Virtual Cost Savings, Productivity, And Projections
By David Meinecke, Vice President of Jordan Architects
As we continue to navigate through this tumultuous time, we continue to see the ripple effect of the COVID-19 pandemic. Despite varying levels of concern throughout the nation, there is no doubt that this will impact the way we do business moving forward. As some businesses invite their employees back with an abundance of precautions, many remain working remotely.
Pushing through the development process for a self-storage facility can present obstacles dealing with jurisdictions and various government entities. Many government entities were slow to adapt to the forced virtual environment, thus delaying response times and setting some projects back months. We have now experienced several months of working in a virtual environment and we appear to be ironing out the kinks despite a rough first month of technical hiccups. We are now able to attend public hearings, project meetings, and site walks virtually, which has obviously cutdown on travel time and out-of-office replies. We have experienced some improvements in the discretionary review process, as more and more jurisdictions are accepting electronic submittals instead of the multiple hard copies, thus saving developers thousands of dollars.
The public hearing process has also been streamlined, with meetings taking place typically through Zoom or other online formats. There are fewer interruptions and distractions, with agendas being closely adhered to as attendees participate from home. Continuing these hearings in an online format will further save on costs incurred by the development team. While the costs of doing business with jurisdictions may have improved, productivity has been a mixed bag. The verdict is still out for many on productivity and just how this pandemic is affecting their bottom lines. In the private sector, if you did not have virtual workplaces set up before the pandemic, chances are you are experiencing a dip in productivity. Technology has made it easier than ever to work remotely, however the impacts would have been vastly more intense had this happened even 10 years ago.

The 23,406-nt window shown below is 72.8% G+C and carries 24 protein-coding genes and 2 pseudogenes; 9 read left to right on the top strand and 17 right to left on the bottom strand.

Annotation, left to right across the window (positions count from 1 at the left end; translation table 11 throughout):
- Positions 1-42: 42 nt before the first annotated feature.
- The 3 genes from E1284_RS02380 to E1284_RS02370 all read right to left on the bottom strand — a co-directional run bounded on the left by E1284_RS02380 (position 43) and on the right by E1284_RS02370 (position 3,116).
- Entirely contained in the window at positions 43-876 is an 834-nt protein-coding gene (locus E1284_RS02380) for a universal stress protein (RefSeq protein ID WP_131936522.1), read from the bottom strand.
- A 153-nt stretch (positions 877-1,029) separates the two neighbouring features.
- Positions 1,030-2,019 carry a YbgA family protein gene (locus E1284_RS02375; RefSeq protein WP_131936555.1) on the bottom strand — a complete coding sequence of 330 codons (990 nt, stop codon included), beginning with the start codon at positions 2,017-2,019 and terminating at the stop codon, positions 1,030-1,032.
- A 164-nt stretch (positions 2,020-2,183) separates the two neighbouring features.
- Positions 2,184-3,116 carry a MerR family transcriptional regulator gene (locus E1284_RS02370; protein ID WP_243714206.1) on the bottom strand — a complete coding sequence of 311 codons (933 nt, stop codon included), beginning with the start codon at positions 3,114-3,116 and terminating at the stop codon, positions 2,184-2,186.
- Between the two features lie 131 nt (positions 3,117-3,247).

Fortunately, it has been my experience that our industry has been less affected than others due in part to a couple of factors. One, the pause in the economy has thinned out the development pipeline and relieved the future burden on some markets. This helps prolong the latest boom in storage and avoid prolonged lease-up times for new facilities. Secondly, there has been a significant uptick in RV sales; they were up 10 percent this June in comparison to June 2019, according to the RV Industry Association. Families are looking for ways to get out of the house and RVs have become an increasingly common solution. This has resulted in an increased demand for RV storage facilities.
In times like these, it’s important to focus our attention to positive things and being thankful for what we have. We can all appreciate that we are a part of an industry that has stayed the course through unprecedented times. While numerous industries are suffering, storage has continued to move forward one measured step at a time.